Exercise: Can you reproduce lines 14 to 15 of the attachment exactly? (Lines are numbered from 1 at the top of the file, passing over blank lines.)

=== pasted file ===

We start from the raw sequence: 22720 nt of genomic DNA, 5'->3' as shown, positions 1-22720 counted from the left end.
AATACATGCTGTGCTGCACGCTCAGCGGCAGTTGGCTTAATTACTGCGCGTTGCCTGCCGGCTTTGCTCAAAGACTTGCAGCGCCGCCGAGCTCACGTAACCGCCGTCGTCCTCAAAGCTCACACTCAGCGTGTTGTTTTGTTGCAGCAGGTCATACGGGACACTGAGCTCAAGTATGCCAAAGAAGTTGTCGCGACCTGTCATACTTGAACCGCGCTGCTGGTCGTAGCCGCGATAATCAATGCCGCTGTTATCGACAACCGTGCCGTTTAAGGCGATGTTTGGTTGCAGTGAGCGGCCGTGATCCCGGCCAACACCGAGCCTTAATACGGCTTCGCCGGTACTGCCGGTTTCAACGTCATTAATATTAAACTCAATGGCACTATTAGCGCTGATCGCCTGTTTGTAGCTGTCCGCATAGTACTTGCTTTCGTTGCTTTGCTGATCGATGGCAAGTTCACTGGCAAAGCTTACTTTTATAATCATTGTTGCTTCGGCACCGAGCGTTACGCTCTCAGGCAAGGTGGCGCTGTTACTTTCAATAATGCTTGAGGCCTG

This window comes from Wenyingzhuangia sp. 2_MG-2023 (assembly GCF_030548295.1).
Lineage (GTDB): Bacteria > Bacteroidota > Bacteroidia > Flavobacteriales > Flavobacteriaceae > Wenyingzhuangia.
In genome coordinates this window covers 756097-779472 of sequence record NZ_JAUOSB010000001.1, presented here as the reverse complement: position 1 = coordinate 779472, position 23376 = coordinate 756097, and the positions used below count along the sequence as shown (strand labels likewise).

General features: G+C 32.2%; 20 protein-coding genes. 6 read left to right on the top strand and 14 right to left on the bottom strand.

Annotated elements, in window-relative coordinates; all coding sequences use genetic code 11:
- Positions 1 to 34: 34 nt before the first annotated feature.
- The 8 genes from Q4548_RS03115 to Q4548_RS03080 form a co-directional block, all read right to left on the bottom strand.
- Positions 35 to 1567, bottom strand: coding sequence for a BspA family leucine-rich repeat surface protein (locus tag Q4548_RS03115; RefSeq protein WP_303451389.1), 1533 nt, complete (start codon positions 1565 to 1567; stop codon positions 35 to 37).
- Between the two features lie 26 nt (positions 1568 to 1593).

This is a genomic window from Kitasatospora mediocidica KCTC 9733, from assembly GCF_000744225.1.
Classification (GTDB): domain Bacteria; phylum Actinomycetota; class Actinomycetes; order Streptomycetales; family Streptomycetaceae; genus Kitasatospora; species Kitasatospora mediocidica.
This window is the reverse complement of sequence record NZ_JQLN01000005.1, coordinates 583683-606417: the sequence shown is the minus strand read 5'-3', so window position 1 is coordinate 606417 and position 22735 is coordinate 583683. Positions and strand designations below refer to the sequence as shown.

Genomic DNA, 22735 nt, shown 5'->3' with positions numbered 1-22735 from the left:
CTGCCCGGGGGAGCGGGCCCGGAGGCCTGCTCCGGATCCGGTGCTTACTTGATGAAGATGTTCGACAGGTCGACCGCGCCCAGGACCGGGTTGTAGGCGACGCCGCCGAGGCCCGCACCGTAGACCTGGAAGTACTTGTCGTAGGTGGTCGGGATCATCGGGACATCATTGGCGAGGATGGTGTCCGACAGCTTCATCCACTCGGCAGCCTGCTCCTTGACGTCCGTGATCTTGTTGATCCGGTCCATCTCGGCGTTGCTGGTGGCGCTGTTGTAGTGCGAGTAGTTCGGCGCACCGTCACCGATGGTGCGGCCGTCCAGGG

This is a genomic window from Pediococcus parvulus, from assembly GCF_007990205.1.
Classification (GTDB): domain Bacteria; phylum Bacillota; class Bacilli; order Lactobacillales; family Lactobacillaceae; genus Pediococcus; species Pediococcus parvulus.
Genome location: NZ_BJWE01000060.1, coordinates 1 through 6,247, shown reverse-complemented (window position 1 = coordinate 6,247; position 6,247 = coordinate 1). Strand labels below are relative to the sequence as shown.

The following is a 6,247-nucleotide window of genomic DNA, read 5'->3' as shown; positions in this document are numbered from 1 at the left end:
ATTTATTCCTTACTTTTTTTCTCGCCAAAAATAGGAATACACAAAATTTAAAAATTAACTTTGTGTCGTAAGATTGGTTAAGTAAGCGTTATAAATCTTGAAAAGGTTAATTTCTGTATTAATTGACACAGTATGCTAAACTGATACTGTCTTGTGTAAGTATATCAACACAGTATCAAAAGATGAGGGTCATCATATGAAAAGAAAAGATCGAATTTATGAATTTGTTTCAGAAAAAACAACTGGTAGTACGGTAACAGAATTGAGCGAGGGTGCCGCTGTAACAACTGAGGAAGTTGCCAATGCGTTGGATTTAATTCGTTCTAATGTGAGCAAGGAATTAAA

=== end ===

This window is the reverse complement of sequence record NZ_JQLN01000005.1, coordinates 583683-606417: the sequence shown is the minus strand read 5'-3', so window position 1 is coordinate 606417 and position 22735 is coordinate 583683. Positions and strand designations below refer to the sequence as shown.

Genomic DNA, 22735 nt, shown 5'->3' with positions numbered 1-22735 from the left: